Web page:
on the road

The Otherness of Eurasia

Eugene Chausovsky
Senior Eurasia Analyst, Stratfor
8 MINS READJul 19, 2015 | 13:02 GMT
A lone figure picks their way through the ethereal frosted landscape of Novosibirsk, Russia. Russia has always struggled with the idea of Eurasia, geographically and culturally.
A lone figure picks their way through the ethereal frosted landscape of Novosibirsk, Russia.
(VALERY TITIEVSKY/AFP/Getty Images)

"Eurasia" is a term with many meanings. It can refer to the combined landmass of Europe and Asia, or it can refer to states such as Turkey that straddle both continents. But as a geopolitical concept, Eurasia is a term that more effectively designates the area occupied by Russia and the countries of the former Soviet Union. Eurasia can thus be considered a geographic space as well as a political and culture space distinct from the two continents it separates.

Not Quite 'European'

This political distinction is one that was born a millennium ago with the emergence of Kievan Rus, the Slavic precursor to the modern Russian state. Founded in Eastern Europe in the ninth century in what is now Ukraine, Kievan Rus was among medieval Europe's largest states, encompassing territory from the Baltic Sea to the Black Sea. Its adoption of Orthodox Christianity as a state religion at the end of the 10th century distinguished it from the Catholic states of Western Europe, but it was nonetheless a manifestly European power.

However, Kievan Rus was overrun by the Mongols in the mid-13th century. The center of power of the eastern Slavs moved from Kiev to Moscow, a city that would gain prominence just as Kiev was incorporated by the Catholic powers of Poland and Lithuania. Moscow became the center of the Grand Duchy of Muscovy, which, beginning in the 14th and 15th centuries, grew in strength and territory as an Orthodox and Slavic power in Eastern Europe.

As Western European powers began to colonize overseas territories in the 16th century, Russia also began to expand beyond the reaches of Europe.

Under its first czar, Ivan IV, Russia entered Siberia and, in doing so, became a truly transcontinental Eurasian power for the first time in its history. Though Russia only sparsely settled Siberia at first, its forays into that area effectively brought rule to Asia, subjugating the same Asiatic elements that had subjugated the Eastern Slavs hundreds of years earlier.

Russia continued to expand into Asia. It gradually but systematically incorporated the Caucasus and Central Asia into its empire, which brought it into contact and conflict with Muslim and Asiatic powers such as the Ottomans and Persians. Meanwhile, Russia expanded its empire westward into Europe, clashing with European powers such as Poland, Sweden and Austria over territory in Eastern and Central Europe and raising Russia to the level of Europe's strongest powers by the 18th and 19th centuries.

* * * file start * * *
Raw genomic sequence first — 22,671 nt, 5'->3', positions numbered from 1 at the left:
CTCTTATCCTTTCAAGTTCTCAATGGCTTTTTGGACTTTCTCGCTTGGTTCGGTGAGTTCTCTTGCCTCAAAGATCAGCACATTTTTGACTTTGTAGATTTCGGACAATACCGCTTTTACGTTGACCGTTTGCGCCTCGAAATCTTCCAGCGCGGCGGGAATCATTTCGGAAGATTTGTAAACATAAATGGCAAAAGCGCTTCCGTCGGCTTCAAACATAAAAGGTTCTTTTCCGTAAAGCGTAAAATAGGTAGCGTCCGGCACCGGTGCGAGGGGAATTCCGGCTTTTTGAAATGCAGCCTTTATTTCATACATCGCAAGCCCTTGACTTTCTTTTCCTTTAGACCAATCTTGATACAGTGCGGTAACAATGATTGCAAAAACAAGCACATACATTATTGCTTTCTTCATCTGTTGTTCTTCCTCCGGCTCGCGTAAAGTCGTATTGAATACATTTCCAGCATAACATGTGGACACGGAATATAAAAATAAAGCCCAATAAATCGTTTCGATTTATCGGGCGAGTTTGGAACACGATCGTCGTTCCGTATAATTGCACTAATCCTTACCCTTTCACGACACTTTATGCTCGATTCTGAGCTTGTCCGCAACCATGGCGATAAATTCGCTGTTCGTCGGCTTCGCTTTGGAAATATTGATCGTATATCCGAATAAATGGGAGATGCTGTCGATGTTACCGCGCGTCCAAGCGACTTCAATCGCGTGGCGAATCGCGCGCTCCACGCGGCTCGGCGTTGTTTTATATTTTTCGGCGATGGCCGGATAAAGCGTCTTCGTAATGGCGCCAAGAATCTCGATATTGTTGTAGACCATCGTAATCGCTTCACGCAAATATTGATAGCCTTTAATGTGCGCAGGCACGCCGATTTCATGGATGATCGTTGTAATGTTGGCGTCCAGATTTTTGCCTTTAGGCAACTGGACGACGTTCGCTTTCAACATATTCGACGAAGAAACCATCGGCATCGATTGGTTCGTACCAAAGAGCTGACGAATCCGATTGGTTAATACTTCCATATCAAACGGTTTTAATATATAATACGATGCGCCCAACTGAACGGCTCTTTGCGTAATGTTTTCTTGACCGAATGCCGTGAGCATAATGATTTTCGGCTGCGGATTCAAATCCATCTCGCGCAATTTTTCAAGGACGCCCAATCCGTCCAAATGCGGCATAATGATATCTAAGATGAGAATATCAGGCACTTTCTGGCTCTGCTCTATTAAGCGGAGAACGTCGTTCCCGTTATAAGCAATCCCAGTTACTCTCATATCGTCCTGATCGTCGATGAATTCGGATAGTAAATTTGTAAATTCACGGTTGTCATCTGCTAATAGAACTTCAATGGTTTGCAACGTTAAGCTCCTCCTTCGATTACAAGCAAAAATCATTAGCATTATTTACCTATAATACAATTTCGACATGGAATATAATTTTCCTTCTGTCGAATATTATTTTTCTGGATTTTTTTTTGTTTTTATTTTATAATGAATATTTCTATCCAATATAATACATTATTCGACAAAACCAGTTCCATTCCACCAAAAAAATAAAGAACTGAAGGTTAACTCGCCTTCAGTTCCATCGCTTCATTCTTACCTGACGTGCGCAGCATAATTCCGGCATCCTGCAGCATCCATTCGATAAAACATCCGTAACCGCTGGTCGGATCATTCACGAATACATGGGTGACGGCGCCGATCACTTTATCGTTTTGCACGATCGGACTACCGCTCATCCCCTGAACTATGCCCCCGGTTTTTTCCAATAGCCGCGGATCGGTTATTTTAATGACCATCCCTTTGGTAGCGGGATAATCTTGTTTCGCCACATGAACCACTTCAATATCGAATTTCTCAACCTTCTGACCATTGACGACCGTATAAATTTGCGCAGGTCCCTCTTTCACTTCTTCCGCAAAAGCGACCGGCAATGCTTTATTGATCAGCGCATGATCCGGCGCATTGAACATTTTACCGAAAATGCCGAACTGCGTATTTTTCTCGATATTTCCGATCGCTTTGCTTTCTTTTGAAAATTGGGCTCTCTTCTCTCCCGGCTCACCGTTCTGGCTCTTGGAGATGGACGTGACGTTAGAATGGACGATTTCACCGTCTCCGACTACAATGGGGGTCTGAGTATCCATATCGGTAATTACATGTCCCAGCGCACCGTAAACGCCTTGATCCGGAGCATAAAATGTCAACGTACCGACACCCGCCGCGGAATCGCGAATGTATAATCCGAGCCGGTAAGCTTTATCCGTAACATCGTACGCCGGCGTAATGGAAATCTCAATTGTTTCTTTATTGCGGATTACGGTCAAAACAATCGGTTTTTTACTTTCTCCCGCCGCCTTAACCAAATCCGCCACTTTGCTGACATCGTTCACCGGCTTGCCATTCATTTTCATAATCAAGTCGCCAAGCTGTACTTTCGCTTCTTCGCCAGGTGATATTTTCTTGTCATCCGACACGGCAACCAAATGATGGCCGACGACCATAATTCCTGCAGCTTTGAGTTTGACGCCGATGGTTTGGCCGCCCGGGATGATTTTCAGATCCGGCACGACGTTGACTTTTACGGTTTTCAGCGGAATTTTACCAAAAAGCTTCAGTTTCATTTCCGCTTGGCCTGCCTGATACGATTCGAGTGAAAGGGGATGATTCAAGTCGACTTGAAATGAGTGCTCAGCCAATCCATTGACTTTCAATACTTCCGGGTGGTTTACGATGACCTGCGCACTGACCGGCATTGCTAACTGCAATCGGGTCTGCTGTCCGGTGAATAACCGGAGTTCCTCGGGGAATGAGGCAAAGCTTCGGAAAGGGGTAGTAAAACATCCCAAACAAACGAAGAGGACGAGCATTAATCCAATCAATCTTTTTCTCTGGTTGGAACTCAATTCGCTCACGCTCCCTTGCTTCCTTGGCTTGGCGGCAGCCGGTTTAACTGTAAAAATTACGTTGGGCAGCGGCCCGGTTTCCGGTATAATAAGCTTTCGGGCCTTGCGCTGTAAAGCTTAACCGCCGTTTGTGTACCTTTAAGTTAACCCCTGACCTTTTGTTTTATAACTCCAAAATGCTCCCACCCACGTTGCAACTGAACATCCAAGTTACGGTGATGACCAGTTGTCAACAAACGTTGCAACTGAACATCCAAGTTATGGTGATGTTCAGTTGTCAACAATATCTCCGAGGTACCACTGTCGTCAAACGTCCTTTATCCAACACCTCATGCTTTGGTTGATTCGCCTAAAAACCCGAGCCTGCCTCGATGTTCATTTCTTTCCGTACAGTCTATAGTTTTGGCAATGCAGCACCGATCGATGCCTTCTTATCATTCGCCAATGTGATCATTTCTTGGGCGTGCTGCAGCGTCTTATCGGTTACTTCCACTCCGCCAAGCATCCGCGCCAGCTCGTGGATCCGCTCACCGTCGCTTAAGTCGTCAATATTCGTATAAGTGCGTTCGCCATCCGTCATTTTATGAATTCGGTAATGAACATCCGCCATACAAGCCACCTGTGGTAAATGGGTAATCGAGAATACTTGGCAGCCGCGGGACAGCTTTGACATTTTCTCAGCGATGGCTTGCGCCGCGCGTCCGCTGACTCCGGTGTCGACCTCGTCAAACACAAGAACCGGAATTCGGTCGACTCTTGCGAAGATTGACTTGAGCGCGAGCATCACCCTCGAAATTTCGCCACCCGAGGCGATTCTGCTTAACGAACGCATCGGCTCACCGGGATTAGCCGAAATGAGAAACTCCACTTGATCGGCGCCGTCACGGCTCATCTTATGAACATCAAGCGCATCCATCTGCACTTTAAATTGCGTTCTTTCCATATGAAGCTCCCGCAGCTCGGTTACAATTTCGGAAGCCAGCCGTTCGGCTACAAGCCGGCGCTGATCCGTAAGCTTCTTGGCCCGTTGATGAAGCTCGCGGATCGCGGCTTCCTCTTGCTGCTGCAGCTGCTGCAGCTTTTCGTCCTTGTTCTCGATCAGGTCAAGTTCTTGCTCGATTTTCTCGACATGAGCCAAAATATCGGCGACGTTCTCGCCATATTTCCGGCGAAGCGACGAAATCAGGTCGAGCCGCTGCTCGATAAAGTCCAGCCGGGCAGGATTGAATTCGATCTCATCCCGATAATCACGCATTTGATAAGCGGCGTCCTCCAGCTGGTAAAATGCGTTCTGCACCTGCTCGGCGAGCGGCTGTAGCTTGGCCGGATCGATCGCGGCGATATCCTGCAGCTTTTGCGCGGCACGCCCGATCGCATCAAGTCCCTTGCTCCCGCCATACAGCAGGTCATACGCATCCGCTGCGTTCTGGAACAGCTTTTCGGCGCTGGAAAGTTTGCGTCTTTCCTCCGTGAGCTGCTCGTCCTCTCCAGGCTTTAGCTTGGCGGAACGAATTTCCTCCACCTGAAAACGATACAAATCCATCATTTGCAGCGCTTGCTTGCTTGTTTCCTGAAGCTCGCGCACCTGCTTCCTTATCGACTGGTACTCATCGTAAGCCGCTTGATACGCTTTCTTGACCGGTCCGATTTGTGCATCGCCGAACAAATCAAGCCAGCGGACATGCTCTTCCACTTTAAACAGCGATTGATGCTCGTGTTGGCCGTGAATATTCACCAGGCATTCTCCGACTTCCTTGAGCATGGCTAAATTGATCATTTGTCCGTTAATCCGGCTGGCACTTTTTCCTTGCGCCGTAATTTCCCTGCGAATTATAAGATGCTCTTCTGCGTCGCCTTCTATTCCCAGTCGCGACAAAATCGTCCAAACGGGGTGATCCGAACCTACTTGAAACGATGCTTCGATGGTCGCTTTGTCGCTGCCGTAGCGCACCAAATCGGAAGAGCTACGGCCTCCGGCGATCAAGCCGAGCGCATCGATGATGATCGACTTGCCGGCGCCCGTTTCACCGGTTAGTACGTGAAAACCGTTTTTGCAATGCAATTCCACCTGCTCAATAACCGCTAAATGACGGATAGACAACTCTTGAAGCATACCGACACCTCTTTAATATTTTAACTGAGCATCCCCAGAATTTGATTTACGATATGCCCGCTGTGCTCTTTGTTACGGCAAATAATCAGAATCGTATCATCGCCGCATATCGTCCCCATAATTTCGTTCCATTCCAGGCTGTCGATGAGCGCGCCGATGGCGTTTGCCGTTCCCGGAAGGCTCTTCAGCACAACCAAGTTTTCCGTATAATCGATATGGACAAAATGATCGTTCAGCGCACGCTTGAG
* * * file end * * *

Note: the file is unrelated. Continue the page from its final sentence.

But Russia was still not quite "European." It held immense Asian territories, which were contiguous to mainland Russia and brought peoples and cultures into the Russian state that were not European. As an Orthodox empire, it differed religiously from its Catholic and Protestant counterparts. But there were also political and economic differences. The administrative and scientific advances that came with Europe's Enlightenment were slow to reach Russia, as were the technological advances that facilitated industrialization and the creation of modern nation-states in Europe. This widened the gap between Russia and Europe and, along with Russia's military weaknesses and overreach in both Europe and Asia, brought about the demise of czarist Russia in 1917.

The Soviet Union, which eventually replaced the Russian Empire, further attested to Russia's otherness. The ideology and internal political structure of the Russian state changed dramatically when Moscow adopted communism and socialism, yet the state continued to encompass most of the European and Asian territories that the Russian Empire had. World War II pulled the Soviets geographically deeper into Europe, but the ideological divide between communist Eastern Europe and capitalist Western Europe — firmly cemented as the Berlin Wall — pushed Russia  politically away from Europe.